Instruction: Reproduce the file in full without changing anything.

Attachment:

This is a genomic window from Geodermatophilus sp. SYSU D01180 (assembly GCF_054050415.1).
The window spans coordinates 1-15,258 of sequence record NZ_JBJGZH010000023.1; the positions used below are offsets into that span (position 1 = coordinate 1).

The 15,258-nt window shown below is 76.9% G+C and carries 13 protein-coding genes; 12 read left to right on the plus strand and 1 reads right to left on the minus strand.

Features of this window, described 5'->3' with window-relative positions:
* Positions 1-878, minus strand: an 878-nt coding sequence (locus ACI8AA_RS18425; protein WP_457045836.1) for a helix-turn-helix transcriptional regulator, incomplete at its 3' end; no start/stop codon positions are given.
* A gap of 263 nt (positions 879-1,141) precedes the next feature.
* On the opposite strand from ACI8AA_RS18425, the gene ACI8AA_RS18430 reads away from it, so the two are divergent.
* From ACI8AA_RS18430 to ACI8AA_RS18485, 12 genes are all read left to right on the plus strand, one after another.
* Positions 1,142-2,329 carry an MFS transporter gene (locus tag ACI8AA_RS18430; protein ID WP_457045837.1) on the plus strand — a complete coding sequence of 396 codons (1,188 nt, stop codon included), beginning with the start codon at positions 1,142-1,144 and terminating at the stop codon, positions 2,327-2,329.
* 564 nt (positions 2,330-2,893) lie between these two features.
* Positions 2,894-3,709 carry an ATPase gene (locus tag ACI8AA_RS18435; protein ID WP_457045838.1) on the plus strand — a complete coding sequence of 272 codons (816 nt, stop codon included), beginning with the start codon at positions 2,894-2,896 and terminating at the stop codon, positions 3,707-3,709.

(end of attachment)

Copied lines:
This is a genomic window from Geodermatophilus sp. SYSU D01180 (assembly GCF_054050415.1).
The window spans coordinates 1-15,258 of sequence record NZ_JBJGZH010000023.1; the positions used below are offsets into that span (position 1 = coordinate 1).

The 15,258-nt window shown below is 76.9% G+C and carries 13 protein-coding genes; 12 read left to right on the plus strand and 1 reads right to left on the minus strand.

Features of this window, described 5'->3' with window-relative positions:
* Positions 1-878, minus strand: an 878-nt coding sequence (locus ACI8AA_RS18425; protein WP_457045836.1) for a helix-turn-helix transcriptional regulator, incomplete at its 3' end; no start/stop codon positions are given.
* A gap of 263 nt (positions 879-1,141) precedes the next feature.
* On the opposite strand from ACI8AA_RS18425, the gene ACI8AA_RS18430 reads away from it, so the two are divergent.
* From ACI8AA_RS18430 to ACI8AA_RS18485, 12 genes are all read left to right on the plus strand, one after another.
* Positions 1,142-2,329 carry an MFS transporter gene (locus tag ACI8AA_RS18430; protein ID WP_457045837.1) on the plus strand — a complete coding sequence of 396 codons (1,188 nt, stop codon included), beginning with the start codon at positions 1,142-1,144 and terminating at the stop codon, positions 2,327-2,329.
* 564 nt (positions 2,330-2,893) lie between these two features.
* Positions 2,894-3,709 carry an ATPase gene (locus tag ACI8AA_RS18435; protein ID WP_457045838.1) on the plus strand — a complete coding sequence of 272 codons (816 nt, stop codon included), beginning with the start codon at positions 2,894-2,896 and terminating at the stop codon, positions 3,707-3,709.